The New Reflexivity: Puzzle Films, Found Footage, And Cinematic Narration In The Digital Age, Jordan Lavender-Smith Feb 2016

The New Reflexivity: Puzzle Films, Found Footage, And Cinematic Narration In The Digital Age, Jordan Lavender-Smith

All Dissertations, Theses, and Capstone Projects

“The New Reflexivity” tracks two narrative styles of contemporary Hollywood production that have yet to be studied in tandem: the puzzle film and the found footage horror film. In early August 1999, near the end of what D.N. Rodowick refers to as “the summer of digital paranoia,” two films entered the wide-release U.S. theatrical marketplace and enjoyed surprisingly massive financial success, just as news of the “death of film” circulated widely. Though each might typically be classified as belonging to the horror genre, both the unreliable “puzzle film” The Sixth Sense and the fake-documentary “found footage film” The ...


Transparent Interiors: Detective And Mystery Fiction In The Age Of Photography, Melissa D. Dunn Feb 2016

Transparent Interiors: Detective And Mystery Fiction In The Age Of Photography, Melissa D. Dunn

All Dissertations, Theses, and Capstone Projects

This dissertation is a meditation on the mutable boundaries that define interior life in the age of photography. I probe these boundaries through selected readings in two literary genres that share conceptual links with photography—detective fiction and mystery fiction. Photography plays an important role in a radical reconsideration of the boundaries between public and private, engaging two dominant and often conflicting cultural values that shape American life at the turn of the twentieth century—the mandate to define and protect privacy and the simultaneous call for greater transparency in public and personal life. Photography, through its perceived transgressions against ...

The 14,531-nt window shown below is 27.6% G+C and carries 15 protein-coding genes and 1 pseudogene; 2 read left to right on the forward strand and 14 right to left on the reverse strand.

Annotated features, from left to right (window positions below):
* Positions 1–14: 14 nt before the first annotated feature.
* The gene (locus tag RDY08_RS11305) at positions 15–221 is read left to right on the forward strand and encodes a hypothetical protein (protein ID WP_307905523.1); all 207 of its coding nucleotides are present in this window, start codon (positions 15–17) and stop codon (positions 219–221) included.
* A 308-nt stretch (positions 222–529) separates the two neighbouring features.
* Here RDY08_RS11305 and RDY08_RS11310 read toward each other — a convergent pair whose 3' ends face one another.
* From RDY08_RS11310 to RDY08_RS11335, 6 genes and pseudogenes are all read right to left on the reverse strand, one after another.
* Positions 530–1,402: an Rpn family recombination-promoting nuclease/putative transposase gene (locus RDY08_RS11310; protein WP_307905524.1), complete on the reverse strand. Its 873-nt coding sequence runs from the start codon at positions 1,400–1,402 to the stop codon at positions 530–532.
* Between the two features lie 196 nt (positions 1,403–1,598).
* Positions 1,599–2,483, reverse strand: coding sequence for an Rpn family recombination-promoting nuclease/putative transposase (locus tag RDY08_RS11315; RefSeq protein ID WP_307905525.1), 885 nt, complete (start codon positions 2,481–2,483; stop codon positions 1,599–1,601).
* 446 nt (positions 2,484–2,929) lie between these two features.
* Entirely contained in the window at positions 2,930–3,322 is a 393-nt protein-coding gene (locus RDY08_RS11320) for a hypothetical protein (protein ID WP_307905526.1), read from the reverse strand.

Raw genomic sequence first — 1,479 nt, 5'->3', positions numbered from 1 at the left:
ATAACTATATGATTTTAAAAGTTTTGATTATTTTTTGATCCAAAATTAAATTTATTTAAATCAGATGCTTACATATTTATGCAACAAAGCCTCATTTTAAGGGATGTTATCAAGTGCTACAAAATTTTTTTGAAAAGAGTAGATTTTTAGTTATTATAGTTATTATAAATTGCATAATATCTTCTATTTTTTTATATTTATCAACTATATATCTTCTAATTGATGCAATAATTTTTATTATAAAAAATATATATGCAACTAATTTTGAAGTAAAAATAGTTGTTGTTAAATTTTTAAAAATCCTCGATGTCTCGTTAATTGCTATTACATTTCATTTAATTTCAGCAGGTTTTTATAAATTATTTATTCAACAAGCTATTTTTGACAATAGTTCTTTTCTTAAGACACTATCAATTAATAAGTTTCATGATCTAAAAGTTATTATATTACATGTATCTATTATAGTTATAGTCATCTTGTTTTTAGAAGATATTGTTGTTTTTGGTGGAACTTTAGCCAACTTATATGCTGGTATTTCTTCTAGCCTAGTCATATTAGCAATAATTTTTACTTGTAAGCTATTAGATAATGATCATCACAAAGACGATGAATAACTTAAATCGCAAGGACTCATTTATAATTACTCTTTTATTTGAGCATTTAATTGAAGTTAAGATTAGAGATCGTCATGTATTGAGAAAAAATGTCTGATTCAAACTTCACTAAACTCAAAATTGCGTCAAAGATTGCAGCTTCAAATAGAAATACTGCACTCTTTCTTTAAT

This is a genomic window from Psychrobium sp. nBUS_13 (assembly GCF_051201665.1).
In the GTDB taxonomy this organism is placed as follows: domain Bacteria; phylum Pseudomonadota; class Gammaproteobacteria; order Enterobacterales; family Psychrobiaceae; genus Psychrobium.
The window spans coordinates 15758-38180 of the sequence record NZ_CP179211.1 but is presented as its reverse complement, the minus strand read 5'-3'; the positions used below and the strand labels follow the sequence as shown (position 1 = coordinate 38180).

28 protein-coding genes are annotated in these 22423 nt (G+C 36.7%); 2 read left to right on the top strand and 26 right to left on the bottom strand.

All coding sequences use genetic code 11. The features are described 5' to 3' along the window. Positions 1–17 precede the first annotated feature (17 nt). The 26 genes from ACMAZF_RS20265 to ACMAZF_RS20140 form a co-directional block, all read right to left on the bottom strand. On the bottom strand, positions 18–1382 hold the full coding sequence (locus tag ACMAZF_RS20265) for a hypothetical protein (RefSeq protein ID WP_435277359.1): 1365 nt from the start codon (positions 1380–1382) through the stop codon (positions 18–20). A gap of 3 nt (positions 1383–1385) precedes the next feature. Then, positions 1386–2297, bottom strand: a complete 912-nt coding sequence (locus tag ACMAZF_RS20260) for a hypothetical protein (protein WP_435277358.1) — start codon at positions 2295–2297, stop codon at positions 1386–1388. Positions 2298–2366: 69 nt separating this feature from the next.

A Passage From Brooklyn To Ithaca: The Sea, The City And The Body In The Poetics Of Walt Whitman And C. P. Cavafy, Michael P. Skafidas Feb 2016

A Passage From Brooklyn To Ithaca: The Sea, The City And The Body In The Poetics Of Walt Whitman And C. P. Cavafy, Michael P. Skafidas

All Dissertations, Theses, and Capstone Projects

This treatise is the first extensive comparative study of Walt Whitman and C. P. Cavafy. Despite the abundant scholarship dealing with the work and life of each, until now no critic has put the two poets together. Whitman’s poetry celebrates birth, youth, the self and the world as seen for the first time, while Cavafy’s diverts from the active present to resurrect a world whose key, in Eliot’s terms, is memory. Yet, I see the two poets conversing in the crossroads of the fin de siècle; the American Whitman and the Greek Cavafy embody the antithesis of ...


Surviving The City: Resistance And Plant Life In Woolf’S Jacob’S Room And Barnes’ Nightwood, Ria Banerjee Jan 2013

Surviving The City: Resistance And Plant Life In Woolf’S Jacob’S Room And Barnes’ Nightwood, Ria Banerjee

Publications and Research

In Jacob’s Room (1922) and Nightwood (1936), Virginia Woolf and Djuna Barnes use plant life to express a profound ambivalence about the masculine-inflected ordering functions of art and morality. They show that these processes codify lived experience and distance it from the feminine and sexual. To counter this turn towards the urban inauthentic, both novels depict non-urban spaces to upend conventional notions of usefulness. They fixate on evanescent flowers, wild forests, and untillable fields as sites of resistance whose fragility and remoteness are strengths. In Jacob’s Room, I argue that the eponymous protagonist is destroyed by his conventional ...


The Search For Pan: Difference And Morality In D. H. Lawrence’S St. Mawr And The Woman Who Rode Away, Ria Banerjee Apr 2012

The Search For Pan: Difference And Morality In D. H. Lawrence’S St. Mawr And The Woman Who Rode Away, Ria Banerjee

Publications and Research

Both St. Mawr (1925) and The Woman Who Rode Away (1928) were written at the height of Lawrence’s fascination with New Mexico and demonstrate a continuum of thought about the position of the European and the Indian, but what is most interesting about these stories when read in conjunction is their attitude towards difference. Lou Carrington, the protagonist of St. Mawr, holds herself separate from other women of her class, from other men, from her mother and her Indian groom, finally finding a temporary peace in seeking affinity in a landscape; the woman who rides away from home and ...